By Cleve Bryan

CAMDEN, N.J. (CBS) — Camden celebrated Monday some new jobs that are on the horizon, but not everyone is cheering. Some say corporate welfare is largely responsible for their arrival.

The symbolic breaking of ground means much more than moving dirt for ResinTech, which began in the Gottlieb family basement 33 years ago, and by next summer, will operate a new $139 million factory.

“Our vision was to build a plant made with the newest technology, newest innovation, highly efficient,” ResinTech CEO Jeff Gottlieb said.

For the future 265 employees, the plant brings the hope of a better life, something former inmate, now ResinTech production manager Mike Douglas, has experienced.

“Where a lot of doors were getting shut in my face, and ResinTech was willing to get an opportunity and when they did, I took total advantage of it,” Douglas said.

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Helping others like Douglas reach their potential is exactly why companies like ResinTech have been able to take advantage of a New Jersey tax incentive program called The Economic Opportunity Act, also known as Grow N.J.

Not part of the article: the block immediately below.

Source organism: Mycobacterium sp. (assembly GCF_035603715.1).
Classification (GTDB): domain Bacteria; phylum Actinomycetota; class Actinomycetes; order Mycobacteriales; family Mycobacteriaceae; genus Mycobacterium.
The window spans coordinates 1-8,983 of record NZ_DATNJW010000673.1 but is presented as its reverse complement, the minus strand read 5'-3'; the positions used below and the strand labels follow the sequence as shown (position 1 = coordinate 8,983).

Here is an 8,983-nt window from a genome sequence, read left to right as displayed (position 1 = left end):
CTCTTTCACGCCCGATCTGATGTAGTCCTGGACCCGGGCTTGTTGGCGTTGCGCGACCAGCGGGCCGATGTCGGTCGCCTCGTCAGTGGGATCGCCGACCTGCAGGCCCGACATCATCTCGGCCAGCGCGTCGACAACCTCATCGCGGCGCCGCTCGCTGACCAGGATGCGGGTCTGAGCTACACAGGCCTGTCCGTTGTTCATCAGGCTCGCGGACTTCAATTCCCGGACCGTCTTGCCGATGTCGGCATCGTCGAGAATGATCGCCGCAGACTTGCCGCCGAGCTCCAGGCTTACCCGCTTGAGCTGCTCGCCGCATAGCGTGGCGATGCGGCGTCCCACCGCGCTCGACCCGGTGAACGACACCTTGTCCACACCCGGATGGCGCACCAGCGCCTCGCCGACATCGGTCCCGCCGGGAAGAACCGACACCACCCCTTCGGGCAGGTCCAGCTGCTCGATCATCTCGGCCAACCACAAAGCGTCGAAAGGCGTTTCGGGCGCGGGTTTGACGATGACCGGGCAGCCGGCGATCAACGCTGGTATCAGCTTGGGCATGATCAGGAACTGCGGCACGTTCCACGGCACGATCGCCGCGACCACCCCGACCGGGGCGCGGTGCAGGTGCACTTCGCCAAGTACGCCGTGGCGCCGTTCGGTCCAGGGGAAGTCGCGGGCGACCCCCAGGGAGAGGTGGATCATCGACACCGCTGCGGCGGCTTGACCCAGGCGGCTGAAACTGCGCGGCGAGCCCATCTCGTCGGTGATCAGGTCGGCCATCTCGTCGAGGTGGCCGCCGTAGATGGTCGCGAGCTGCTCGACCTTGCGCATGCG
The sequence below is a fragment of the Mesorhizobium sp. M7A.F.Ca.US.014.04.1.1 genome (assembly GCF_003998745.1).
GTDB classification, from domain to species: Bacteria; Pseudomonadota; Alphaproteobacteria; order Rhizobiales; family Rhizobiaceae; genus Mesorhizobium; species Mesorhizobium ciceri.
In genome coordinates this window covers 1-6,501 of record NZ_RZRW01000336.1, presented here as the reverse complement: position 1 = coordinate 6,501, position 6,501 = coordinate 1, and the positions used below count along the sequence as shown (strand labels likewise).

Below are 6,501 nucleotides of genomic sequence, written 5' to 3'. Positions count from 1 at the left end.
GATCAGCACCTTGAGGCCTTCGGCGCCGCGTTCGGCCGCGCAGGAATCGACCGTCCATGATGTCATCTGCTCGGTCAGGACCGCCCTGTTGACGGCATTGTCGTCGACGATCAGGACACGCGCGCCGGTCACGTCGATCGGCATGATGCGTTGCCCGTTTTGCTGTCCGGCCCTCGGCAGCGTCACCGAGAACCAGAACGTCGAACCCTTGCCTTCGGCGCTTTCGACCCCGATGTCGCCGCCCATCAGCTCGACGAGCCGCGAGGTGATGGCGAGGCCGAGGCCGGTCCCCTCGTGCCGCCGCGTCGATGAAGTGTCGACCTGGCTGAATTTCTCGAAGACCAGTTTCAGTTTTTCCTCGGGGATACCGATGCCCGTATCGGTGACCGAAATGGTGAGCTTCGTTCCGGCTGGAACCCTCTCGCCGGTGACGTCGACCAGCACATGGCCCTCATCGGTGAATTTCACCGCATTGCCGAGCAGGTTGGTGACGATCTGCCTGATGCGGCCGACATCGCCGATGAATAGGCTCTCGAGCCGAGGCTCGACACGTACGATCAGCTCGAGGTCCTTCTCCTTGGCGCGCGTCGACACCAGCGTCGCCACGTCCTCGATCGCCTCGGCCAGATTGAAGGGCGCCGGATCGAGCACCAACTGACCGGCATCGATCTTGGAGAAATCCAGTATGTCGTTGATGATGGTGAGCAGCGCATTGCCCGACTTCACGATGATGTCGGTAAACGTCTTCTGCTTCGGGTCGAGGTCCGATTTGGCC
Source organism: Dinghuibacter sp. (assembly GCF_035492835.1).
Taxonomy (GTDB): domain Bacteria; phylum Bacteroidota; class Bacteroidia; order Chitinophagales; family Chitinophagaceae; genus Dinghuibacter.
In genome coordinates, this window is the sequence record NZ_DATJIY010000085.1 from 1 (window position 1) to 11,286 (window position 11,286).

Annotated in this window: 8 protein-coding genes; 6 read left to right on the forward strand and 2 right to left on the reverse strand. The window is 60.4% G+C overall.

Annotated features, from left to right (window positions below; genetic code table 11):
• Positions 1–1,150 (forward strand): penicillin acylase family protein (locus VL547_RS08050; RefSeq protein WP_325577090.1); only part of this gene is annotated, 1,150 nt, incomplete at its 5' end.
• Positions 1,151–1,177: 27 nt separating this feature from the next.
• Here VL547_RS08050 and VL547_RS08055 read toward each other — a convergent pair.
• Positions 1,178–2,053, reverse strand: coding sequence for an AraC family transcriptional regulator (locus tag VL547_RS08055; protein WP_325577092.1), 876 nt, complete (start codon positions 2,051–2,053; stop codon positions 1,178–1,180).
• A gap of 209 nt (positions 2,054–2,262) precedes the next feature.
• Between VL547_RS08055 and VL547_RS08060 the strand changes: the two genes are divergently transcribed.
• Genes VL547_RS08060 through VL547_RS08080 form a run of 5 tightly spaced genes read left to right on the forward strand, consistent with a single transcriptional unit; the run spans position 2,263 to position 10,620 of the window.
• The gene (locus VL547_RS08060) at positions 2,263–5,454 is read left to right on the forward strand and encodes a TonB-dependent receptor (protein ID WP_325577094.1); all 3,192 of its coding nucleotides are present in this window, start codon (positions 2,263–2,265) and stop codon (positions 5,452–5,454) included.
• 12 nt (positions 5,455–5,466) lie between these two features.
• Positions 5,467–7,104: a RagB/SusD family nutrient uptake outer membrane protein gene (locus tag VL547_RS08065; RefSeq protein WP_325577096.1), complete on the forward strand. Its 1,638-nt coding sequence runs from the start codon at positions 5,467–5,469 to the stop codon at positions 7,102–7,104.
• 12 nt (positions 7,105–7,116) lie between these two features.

Since it began in 2013, companies have received billions in tax breaks to create jobs, but critics are blasting the effectiveness of the program.

“We see very little oversight, very little making sure that the taxpayer dollars being taken care of,” Sue Altman said.

Altman’s organization, South Jersey Women for Progressive Change, is one of more than 50 groups that have signed a letter calling for the Board of New Jersey’s economic development authority to resign.

They echo the concerns of Gov. Phil Murphy, after an audit casts doubts if companies are really creating many new jobs, which was the primary purpose.

“I think that giving tax credits to highly-profitable companies that are located in the suburbs, we’re not talking about new jobs, we’re talking about a relocation of jobs from nearby jobs, that’s problematic,” Altman said.

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ResinTech is also relocating jobs from other sites to Camden, but Gottlieb says they’re also making many new hires, particularly in manufacturing.

“At the end of the day, I can’t worry about what everybody else thinks,” Gottlieb said. “I just know the path we took to get here, and I feel incredibly good about why we’re here today.”

ResinTech says they won’t receive any Grow N.J. money until the plant is complete next June and they can certify the jobs they create.